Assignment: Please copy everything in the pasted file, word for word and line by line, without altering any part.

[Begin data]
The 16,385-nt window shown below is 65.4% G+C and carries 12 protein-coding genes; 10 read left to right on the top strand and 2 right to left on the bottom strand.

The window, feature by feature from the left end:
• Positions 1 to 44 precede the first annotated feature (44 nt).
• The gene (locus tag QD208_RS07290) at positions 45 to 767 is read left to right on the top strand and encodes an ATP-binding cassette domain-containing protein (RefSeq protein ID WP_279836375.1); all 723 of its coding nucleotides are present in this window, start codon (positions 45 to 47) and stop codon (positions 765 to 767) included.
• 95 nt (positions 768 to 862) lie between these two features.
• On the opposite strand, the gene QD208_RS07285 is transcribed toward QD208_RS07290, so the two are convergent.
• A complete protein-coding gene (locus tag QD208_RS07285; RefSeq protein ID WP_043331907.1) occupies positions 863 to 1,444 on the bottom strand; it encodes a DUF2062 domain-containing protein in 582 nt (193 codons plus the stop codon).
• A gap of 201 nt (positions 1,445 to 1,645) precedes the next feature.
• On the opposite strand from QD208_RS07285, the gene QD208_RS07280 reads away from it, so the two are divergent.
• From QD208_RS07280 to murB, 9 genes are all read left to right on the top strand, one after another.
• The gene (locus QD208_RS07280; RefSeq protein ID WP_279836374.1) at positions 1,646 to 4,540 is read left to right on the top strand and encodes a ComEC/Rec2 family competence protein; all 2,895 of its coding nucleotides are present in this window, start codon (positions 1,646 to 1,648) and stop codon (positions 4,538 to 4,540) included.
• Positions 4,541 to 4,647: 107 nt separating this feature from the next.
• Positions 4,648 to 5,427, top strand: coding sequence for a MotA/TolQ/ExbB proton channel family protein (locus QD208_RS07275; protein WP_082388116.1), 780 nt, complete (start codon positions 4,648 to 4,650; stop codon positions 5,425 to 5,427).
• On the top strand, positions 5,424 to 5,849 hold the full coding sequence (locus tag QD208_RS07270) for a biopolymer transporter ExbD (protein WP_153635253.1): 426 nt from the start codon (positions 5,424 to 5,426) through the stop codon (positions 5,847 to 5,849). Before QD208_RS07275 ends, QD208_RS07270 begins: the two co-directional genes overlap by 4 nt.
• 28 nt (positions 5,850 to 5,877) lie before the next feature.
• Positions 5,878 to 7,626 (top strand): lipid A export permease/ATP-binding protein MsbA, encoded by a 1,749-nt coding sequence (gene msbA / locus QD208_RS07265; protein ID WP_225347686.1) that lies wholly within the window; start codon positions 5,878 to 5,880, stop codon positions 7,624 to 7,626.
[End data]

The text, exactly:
The 16,385-nt window shown below is 65.4% G+C and carries 12 protein-coding genes; 10 read left to right on the top strand and 2 right to left on the bottom strand.

The window, feature by feature from the left end:
• Positions 1 to 44 precede the first annotated feature (44 nt).
• The gene (locus tag QD208_RS07290) at positions 45 to 767 is read left to right on the top strand and encodes an ATP-binding cassette domain-containing protein (RefSeq protein ID WP_279836375.1); all 723 of its coding nucleotides are present in this window, start codon (positions 45 to 47) and stop codon (positions 765 to 767) included.
• 95 nt (positions 768 to 862) lie between these two features.
• On the opposite strand, the gene QD208_RS07285 is transcribed toward QD208_RS07290, so the two are convergent.
• A complete protein-coding gene (locus tag QD208_RS07285; RefSeq protein ID WP_043331907.1) occupies positions 863 to 1,444 on the bottom strand; it encodes a DUF2062 domain-containing protein in 582 nt (193 codons plus the stop codon).
• A gap of 201 nt (positions 1,445 to 1,645) precedes the next feature.
• On the opposite strand from QD208_RS07285, the gene QD208_RS07280 reads away from it, so the two are divergent.
• From QD208_RS07280 to murB, 9 genes are all read left to right on the top strand, one after another.
• The gene (locus QD208_RS07280; RefSeq protein ID WP_279836374.1) at positions 1,646 to 4,540 is read left to right on the top strand and encodes a ComEC/Rec2 family competence protein; all 2,895 of its coding nucleotides are present in this window, start codon (positions 1,646 to 1,648) and stop codon (positions 4,538 to 4,540) included.
• Positions 4,541 to 4,647: 107 nt separating this feature from the next.
• Positions 4,648 to 5,427, top strand: coding sequence for a MotA/TolQ/ExbB proton channel family protein (locus QD208_RS07275; protein WP_082388116.1), 780 nt, complete (start codon positions 4,648 to 4,650; stop codon positions 5,425 to 5,427).
• On the top strand, positions 5,424 to 5,849 hold the full coding sequence (locus tag QD208_RS07270) for a biopolymer transporter ExbD (protein WP_153635253.1): 426 nt from the start codon (positions 5,424 to 5,426) through the stop codon (positions 5,847 to 5,849). Before QD208_RS07275 ends, QD208_RS07270 begins: the two co-directional genes overlap by 4 nt.
• 28 nt (positions 5,850 to 5,877) lie before the next feature.
• Positions 5,878 to 7,626 (top strand): lipid A export permease/ATP-binding protein MsbA, encoded by a 1,749-nt coding sequence (gene msbA / locus QD208_RS07265; protein ID WP_225347686.1) that lies wholly within the window; start codon positions 5,878 to 5,880, stop codon positions 7,624 to 7,626.